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Day Two of University of Perl
Another day. This was the first time we've taught the second day's classes: Mark-Jason gave his Regexes and Tricks of the Wizards classes, Damian gave his Advanced OO talk, brian d foy finished his Perl 101 introductory class, Michel gave his XML talk, and I introduced about 20 people to mod_perl.
We're in San Diego in 2002 as well (being in one place for two years really helps planning and gets some kickbacks from the hotel too), but in 2003 they're finally agreeing with me that a move to the middle of the country or even (gasp) the East Coast is reasonable. I've been arguing for it for years, but the conference group has always been working furiously to get on top of the current conference. They have the hang of conferences now, after putting on two of them, so they're finally able to think ahead and plan things like coastal changes.
Anyway, that was my morning. After that I sat down to prepare a web page of my mod_perl examples and discovered that Murphy was alive and well, and apparently controlling the weather in Fort Collins, Colorado. While we were in London last week there was a massive snowstorm and the snow took out the power, and the PC in my basement that runs mod_perl didn't turn back on when the power came back. Finally my wife got back to the house and returned my frantic phone calls. By the time 1:15 came around and I had to start my class, I had my live examples. Crisis averted.
The class went well. I had run the notes past Doug MacEachern and Stas Beckman, two mod_perl luminaries, and it had passed muster. I'd given a test-run to my former coworker at an ISP in Fort Collins before that. Despite this, I *still* found three or four typos in the notes. Well, in some cases I have to admit that I didn't. Alyssa, one of my students, handed me a folded note at the end, a list of typos. I thought I was done with errata after the Cookbook!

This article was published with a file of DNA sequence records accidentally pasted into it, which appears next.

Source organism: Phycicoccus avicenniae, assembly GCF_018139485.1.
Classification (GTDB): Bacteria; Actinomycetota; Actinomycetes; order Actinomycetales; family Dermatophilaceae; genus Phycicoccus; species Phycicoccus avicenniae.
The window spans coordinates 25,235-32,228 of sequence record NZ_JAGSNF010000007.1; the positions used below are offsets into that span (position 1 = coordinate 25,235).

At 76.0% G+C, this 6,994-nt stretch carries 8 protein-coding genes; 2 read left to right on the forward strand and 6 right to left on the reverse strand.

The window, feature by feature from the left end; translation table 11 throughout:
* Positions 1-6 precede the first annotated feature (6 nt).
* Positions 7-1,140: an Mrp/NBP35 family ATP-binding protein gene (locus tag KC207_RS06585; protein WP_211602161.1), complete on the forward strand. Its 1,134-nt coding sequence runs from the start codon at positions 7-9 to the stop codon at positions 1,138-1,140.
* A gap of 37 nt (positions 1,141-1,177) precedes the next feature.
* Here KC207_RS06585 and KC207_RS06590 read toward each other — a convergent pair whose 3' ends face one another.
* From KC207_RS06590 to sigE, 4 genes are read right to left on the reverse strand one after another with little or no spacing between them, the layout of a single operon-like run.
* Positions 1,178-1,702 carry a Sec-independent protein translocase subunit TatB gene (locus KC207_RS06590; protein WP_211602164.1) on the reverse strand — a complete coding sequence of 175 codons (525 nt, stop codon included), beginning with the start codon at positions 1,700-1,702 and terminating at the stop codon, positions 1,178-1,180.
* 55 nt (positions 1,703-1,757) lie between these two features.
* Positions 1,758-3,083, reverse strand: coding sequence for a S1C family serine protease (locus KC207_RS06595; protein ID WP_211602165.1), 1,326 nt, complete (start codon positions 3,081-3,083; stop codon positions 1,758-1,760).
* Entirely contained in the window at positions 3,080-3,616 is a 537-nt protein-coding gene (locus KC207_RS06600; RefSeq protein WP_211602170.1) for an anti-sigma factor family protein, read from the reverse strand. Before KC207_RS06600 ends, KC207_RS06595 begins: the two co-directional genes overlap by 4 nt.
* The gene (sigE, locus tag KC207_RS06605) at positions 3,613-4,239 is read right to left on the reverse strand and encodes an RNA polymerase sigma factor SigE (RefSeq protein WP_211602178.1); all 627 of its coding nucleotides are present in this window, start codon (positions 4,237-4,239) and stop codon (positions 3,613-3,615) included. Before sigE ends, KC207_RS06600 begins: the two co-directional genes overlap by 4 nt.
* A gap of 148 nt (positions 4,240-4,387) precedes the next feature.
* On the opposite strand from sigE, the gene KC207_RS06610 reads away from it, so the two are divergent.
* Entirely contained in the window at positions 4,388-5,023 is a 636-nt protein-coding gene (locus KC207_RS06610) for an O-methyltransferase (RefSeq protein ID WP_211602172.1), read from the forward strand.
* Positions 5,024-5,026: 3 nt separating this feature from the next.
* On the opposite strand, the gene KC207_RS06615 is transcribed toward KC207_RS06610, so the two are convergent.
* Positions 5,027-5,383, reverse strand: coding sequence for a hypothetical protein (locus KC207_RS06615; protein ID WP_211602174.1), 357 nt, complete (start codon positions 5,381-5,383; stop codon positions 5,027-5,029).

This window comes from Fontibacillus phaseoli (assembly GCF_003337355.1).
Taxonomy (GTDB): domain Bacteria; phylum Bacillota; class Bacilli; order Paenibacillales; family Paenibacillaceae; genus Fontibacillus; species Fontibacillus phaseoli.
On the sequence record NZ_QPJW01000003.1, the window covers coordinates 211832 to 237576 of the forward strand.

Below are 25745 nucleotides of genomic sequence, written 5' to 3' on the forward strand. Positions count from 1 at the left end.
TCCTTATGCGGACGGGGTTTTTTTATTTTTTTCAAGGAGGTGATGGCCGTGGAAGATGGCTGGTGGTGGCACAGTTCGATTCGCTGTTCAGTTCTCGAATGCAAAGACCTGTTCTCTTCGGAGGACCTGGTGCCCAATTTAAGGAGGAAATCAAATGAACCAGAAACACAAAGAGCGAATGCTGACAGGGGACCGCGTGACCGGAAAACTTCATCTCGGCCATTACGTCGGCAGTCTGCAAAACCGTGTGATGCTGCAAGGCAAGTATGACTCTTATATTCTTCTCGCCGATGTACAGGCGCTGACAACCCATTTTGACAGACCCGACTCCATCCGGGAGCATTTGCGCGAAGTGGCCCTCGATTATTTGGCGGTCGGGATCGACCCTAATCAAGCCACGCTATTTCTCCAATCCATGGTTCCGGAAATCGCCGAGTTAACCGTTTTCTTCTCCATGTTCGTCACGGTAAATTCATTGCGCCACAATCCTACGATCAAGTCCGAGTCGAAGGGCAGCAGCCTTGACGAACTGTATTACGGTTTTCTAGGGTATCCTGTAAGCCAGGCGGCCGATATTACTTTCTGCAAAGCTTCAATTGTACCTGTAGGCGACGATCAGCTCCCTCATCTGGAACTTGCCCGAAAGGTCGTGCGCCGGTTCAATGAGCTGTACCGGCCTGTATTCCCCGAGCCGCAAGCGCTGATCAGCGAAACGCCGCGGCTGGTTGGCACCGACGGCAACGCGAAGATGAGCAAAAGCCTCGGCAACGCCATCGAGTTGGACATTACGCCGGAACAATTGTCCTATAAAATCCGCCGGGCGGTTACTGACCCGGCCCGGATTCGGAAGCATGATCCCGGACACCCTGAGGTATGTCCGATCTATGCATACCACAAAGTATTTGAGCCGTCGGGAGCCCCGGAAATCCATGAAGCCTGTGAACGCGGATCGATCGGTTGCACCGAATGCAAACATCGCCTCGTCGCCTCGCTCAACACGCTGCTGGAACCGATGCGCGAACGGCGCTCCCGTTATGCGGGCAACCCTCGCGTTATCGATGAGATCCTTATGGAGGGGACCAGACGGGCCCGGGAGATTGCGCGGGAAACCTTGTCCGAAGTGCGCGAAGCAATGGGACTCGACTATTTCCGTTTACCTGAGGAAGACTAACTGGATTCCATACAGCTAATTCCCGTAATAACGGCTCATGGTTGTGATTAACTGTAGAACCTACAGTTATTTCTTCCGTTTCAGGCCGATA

Mark-Jason said his class went well. He'd also given a test run before, but it had gone long. So he'd dropped some stuff, and today he ran a little short. Not long enough to be a problem, as there are always questions for the last few minutes at the end, but he was still perturbed that it wasn't perfect.
Damian, once again, finished before me. He didn't gloat this time, but did 'fess up that he had abridged the class "a little" in order to finish at the designated time. That's cheating! At least I got through all my slides, even the hairy custom logger.
Brian was experiencing that usual teacher perplexity: I thought I was off my game, but the students gave me rave reviews. I think it's that we spend so much time going over our performances with a fine toothed comb that we focus in on the little things we goof up ("I should have had an answer to that on the tip of my tongue!") instead of looking at the glorious big picture which is 99.995% perfect. I'm never sure how much weight to give the often-contradictory student evaluations, but it sure feels good to know that *someone* thought you did a good job.
We went out to dinner with the Seattle Perl Users Group tonight, we
being Mark-Jason, Damian, Randal, Bill (Randal's social partner), and
myself. A bunch of the ActiveState folks (Gisle and
A fun night. And to cap it off, when we got back to the hotel I got
to throw my weight around with United Airlines to help Damian out of a
disgustingly early (6am-ish) flight to Los Angeles tomorrow. I knew
that I flew all those miles for a reason. "Ah, Mr Torkington, 177,000
miles." "Yes. I guess that means you'll be trying to help me,
right?" "Oh certainly, Mr Torkington." That's the way, kiss my ass
So tomorrow it's Los Angeles and recharging (Damian's threatening to cart me to Venice Beach to watch the freaks go by) and then Thursday we're teaching again. Mark-Jason says he's flying to Los Angeles late tomorrow, and in the morning he's going to the big REI store to climb their wall. This is apparently a Seattle tourist thing.